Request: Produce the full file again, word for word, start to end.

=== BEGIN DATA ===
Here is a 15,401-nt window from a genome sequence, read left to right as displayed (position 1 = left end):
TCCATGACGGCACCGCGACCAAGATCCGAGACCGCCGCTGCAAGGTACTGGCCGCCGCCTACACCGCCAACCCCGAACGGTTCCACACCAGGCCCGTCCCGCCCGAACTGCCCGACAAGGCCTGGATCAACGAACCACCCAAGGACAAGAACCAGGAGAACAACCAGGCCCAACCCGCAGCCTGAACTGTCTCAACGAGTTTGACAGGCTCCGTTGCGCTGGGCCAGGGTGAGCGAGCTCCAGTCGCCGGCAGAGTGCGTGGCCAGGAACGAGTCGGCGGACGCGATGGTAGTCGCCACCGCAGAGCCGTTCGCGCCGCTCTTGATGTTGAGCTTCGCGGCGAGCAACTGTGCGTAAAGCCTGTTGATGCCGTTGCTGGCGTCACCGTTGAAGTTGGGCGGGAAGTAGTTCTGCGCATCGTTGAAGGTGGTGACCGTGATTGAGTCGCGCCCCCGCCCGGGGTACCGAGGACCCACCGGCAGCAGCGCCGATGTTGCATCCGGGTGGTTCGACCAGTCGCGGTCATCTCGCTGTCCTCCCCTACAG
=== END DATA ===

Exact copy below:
Here is a 15,401-nt window from a genome sequence, read left to right as displayed (position 1 = left end):
TCCATGACGGCACCGCGACCAAGATCCGAGACCGCCGCTGCAAGGTACTGGCCGCCGCCTACACCGCCAACCCCGAACGGTTCCACACCAGGCCCGTCCCGCCCGAACTGCCCGACAAGGCCTGGATCAACGAACCACCCAAGGACAAGAACCAGGAGAACAACCAGGCCCAACCCGCAGCCTGAACTGTCTCAACGAGTTTGACAGGCTCCGTTGCGCTGGGCCAGGGTGAGCGAGCTCCAGTCGCCGGCAGAGTGCGTGGCCAGGAACGAGTCGGCGGACGCGATGGTAGTCGCCACCGCAGAGCCGTTCGCGCCGCTCTTGATGTTGAGCTTCGCGGCGAGCAACTGTGCGTAAAGCCTGTTGATGCCGTTGCTGGCGTCACCGTTGAAGTTGGGCGGGAAGTAGTTCTGCGCATCGTTGAAGGTGGTGACCGTGATTGAGTCGCGCCCCCGCCCGGGGTACCGAGGACCCACCGGCAGCAGCGCCGATGTTGCATCCGGGTGGTTCGACCAGTCGCGGTCATCTCGCTGTCCTCCCCTACAG